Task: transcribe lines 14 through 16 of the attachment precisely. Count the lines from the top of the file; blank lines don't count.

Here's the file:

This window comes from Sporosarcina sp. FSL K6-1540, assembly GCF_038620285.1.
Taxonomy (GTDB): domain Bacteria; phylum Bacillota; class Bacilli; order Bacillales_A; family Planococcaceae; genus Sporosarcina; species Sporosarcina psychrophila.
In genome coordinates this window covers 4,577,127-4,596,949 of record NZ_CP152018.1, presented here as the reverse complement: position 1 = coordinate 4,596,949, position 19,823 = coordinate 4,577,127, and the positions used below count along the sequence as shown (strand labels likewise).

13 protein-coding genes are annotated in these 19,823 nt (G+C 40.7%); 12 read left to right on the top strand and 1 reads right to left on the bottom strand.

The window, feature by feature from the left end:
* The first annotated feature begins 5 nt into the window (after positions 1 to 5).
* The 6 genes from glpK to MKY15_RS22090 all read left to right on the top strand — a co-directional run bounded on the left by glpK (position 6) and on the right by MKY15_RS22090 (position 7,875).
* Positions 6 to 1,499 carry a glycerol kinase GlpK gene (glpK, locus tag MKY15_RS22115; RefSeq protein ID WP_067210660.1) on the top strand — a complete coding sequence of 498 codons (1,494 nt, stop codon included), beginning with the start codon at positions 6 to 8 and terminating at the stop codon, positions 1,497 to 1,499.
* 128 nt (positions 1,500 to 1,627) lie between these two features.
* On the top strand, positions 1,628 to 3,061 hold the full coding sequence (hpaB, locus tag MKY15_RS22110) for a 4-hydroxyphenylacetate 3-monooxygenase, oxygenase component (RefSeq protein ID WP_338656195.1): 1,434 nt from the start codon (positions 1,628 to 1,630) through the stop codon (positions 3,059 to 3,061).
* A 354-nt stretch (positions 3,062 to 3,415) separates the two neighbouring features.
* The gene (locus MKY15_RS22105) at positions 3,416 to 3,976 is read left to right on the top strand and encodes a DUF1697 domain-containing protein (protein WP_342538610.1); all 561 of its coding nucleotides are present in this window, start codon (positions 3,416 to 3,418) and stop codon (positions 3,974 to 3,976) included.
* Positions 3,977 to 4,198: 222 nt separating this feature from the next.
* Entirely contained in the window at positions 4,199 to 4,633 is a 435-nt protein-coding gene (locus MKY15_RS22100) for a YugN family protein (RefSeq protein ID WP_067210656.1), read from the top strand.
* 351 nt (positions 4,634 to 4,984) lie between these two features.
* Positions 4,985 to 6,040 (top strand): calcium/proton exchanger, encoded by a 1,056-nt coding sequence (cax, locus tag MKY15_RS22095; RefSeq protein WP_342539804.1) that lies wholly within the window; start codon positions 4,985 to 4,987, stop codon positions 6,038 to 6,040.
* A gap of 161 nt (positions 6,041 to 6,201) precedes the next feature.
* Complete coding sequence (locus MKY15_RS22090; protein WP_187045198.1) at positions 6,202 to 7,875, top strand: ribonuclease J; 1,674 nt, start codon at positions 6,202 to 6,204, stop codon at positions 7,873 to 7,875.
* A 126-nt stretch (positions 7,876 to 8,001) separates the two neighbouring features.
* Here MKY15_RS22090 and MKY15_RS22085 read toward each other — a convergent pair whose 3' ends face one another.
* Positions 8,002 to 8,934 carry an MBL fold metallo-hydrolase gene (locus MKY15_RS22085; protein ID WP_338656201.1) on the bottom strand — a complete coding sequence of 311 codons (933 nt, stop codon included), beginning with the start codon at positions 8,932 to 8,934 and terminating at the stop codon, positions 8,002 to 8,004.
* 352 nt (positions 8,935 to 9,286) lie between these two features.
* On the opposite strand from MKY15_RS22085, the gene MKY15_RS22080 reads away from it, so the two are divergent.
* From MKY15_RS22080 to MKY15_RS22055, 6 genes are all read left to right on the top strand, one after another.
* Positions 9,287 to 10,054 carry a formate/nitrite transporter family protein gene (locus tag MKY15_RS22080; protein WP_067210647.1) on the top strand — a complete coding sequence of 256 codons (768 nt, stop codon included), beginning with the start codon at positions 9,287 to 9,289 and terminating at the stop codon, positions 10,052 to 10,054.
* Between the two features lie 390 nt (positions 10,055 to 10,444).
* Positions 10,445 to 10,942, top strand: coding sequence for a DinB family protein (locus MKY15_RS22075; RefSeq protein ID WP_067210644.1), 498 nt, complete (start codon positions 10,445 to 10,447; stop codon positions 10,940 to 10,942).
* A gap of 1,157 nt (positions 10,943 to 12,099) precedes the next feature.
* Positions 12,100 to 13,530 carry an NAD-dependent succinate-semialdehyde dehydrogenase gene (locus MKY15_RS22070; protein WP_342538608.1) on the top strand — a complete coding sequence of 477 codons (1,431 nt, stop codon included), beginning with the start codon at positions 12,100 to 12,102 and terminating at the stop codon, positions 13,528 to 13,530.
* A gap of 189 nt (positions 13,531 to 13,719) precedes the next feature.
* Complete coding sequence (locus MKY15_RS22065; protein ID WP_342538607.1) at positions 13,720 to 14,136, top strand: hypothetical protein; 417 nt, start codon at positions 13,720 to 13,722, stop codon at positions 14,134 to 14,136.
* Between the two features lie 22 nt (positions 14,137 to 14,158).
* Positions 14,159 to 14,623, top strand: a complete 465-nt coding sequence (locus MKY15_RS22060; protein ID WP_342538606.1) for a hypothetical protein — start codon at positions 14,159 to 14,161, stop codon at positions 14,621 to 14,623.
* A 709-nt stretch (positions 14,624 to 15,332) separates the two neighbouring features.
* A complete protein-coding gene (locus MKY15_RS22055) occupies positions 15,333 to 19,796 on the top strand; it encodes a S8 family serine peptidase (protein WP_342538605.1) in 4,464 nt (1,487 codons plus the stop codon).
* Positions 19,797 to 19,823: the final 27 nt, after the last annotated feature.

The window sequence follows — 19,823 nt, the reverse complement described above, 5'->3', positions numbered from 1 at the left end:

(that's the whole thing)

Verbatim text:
* Entirely contained in the window at positions 4,199 to 4,633 is a 435-nt protein-coding gene (locus MKY15_RS22100) for a YugN family protein (RefSeq protein ID WP_067210656.1), read from the top strand.
* 351 nt (positions 4,634 to 4,984) lie between these two features.
* Positions 4,985 to 6,040 (top strand): calcium/proton exchanger, encoded by a 1,056-nt coding sequence (cax, locus tag MKY15_RS22095; RefSeq protein WP_342539804.1) that lies wholly within the window; start codon positions 4,985 to 4,987, stop codon positions 6,038 to 6,040.